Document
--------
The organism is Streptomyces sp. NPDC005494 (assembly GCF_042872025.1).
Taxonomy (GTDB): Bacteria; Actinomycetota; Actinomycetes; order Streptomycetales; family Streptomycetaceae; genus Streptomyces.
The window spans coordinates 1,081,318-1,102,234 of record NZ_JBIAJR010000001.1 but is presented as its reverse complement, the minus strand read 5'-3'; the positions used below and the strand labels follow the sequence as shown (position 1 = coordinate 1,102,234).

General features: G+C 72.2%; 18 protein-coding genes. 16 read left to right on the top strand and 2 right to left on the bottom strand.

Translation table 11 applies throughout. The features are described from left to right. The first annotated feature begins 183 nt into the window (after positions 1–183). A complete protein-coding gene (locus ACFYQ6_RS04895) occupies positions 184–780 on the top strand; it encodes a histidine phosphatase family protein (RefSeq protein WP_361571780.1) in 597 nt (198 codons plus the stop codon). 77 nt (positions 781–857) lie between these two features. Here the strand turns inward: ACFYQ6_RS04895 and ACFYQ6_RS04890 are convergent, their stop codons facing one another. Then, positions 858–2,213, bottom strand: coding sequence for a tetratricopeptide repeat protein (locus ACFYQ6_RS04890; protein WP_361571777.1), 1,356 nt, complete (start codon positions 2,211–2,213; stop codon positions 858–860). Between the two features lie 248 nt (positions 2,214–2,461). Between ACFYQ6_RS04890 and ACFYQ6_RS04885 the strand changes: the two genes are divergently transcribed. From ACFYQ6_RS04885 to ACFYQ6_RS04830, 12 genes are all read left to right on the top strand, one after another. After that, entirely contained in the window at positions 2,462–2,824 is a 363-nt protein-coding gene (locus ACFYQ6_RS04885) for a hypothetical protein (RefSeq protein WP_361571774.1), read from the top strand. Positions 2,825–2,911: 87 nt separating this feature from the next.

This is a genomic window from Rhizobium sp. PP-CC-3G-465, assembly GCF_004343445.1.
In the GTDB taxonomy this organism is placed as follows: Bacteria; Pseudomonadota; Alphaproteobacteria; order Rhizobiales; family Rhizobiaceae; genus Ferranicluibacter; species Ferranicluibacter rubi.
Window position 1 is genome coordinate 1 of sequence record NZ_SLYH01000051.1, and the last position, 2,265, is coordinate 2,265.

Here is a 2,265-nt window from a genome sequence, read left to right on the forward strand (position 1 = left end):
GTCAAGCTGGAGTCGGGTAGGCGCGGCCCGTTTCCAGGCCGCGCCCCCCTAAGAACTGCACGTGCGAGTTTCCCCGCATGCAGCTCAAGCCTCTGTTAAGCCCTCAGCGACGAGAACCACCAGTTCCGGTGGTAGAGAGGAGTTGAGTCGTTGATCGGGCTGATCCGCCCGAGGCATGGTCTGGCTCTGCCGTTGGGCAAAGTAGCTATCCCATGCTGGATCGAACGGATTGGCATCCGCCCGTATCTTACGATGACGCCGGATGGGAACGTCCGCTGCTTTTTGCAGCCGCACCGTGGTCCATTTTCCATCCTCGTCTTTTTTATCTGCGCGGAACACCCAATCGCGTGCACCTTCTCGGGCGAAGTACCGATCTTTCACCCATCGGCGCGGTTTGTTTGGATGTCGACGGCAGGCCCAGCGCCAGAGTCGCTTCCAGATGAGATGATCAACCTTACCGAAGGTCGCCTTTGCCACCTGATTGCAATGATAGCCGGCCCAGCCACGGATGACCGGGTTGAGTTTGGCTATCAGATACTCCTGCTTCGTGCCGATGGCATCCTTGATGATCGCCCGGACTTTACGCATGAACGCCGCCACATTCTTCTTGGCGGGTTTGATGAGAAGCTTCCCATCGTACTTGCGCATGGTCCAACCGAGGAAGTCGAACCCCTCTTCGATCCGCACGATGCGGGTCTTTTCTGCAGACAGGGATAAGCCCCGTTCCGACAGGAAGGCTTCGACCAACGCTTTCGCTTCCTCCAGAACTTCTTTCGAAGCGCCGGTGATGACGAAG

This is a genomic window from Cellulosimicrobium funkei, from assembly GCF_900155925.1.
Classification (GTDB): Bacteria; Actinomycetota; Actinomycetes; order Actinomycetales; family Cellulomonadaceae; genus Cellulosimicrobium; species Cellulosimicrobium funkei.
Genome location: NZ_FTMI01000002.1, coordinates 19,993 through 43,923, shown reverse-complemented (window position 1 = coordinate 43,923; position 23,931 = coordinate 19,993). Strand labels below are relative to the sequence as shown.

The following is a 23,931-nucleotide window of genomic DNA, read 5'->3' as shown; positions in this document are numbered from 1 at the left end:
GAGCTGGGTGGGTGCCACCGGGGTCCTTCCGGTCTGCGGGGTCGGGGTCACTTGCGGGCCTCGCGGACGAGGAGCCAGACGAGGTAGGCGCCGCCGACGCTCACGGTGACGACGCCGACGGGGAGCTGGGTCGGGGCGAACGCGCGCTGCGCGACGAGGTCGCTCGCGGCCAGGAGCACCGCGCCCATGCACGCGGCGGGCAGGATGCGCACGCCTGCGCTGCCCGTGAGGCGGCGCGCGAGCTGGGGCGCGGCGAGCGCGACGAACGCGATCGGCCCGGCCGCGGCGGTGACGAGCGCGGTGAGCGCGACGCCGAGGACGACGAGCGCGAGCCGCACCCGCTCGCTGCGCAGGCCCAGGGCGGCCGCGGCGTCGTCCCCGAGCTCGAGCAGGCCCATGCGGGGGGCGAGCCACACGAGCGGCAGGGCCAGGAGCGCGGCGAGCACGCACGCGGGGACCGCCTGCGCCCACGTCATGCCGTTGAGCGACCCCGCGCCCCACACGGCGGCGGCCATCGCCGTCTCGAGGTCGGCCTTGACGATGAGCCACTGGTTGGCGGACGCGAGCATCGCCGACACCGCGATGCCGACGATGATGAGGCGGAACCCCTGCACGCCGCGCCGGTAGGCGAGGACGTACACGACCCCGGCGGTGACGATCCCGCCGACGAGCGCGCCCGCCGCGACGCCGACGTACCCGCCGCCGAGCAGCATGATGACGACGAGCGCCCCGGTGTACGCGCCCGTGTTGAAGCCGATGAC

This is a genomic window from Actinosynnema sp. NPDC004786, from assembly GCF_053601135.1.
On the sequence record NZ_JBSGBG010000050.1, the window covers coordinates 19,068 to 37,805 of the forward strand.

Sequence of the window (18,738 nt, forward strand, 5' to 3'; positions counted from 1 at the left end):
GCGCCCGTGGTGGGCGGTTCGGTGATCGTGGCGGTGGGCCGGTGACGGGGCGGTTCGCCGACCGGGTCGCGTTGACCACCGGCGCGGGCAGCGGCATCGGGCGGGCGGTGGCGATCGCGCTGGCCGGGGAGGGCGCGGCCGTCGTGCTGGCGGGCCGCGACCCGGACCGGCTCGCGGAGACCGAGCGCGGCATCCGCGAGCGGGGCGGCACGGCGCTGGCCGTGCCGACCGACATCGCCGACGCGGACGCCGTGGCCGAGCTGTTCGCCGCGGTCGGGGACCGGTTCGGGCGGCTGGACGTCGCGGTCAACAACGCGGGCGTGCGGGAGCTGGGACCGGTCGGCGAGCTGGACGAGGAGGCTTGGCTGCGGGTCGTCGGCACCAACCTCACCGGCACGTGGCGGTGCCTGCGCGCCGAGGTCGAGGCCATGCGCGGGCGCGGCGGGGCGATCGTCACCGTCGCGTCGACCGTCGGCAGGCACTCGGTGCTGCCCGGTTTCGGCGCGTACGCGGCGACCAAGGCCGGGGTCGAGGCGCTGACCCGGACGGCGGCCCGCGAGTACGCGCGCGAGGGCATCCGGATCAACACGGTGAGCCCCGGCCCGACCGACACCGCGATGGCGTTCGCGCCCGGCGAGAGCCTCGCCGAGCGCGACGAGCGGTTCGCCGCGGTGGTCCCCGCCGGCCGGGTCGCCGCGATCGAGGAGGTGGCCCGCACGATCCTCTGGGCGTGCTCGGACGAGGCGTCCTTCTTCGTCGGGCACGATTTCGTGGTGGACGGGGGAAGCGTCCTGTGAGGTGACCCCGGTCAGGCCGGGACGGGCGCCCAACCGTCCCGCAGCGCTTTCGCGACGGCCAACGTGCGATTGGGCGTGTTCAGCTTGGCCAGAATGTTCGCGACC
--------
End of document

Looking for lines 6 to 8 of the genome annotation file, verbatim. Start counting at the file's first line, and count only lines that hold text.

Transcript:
This is a genomic window from Rhizobium sp. PP-CC-3G-465, assembly GCF_004343445.1.
In the GTDB taxonomy this organism is placed as follows: Bacteria; Pseudomonadota; Alphaproteobacteria; order Rhizobiales; family Rhizobiaceae; genus Ferranicluibacter; species Ferranicluibacter rubi.
Window position 1 is genome coordinate 1 of sequence record NZ_SLYH01000051.1, and the last position, 2,265, is coordinate 2,265.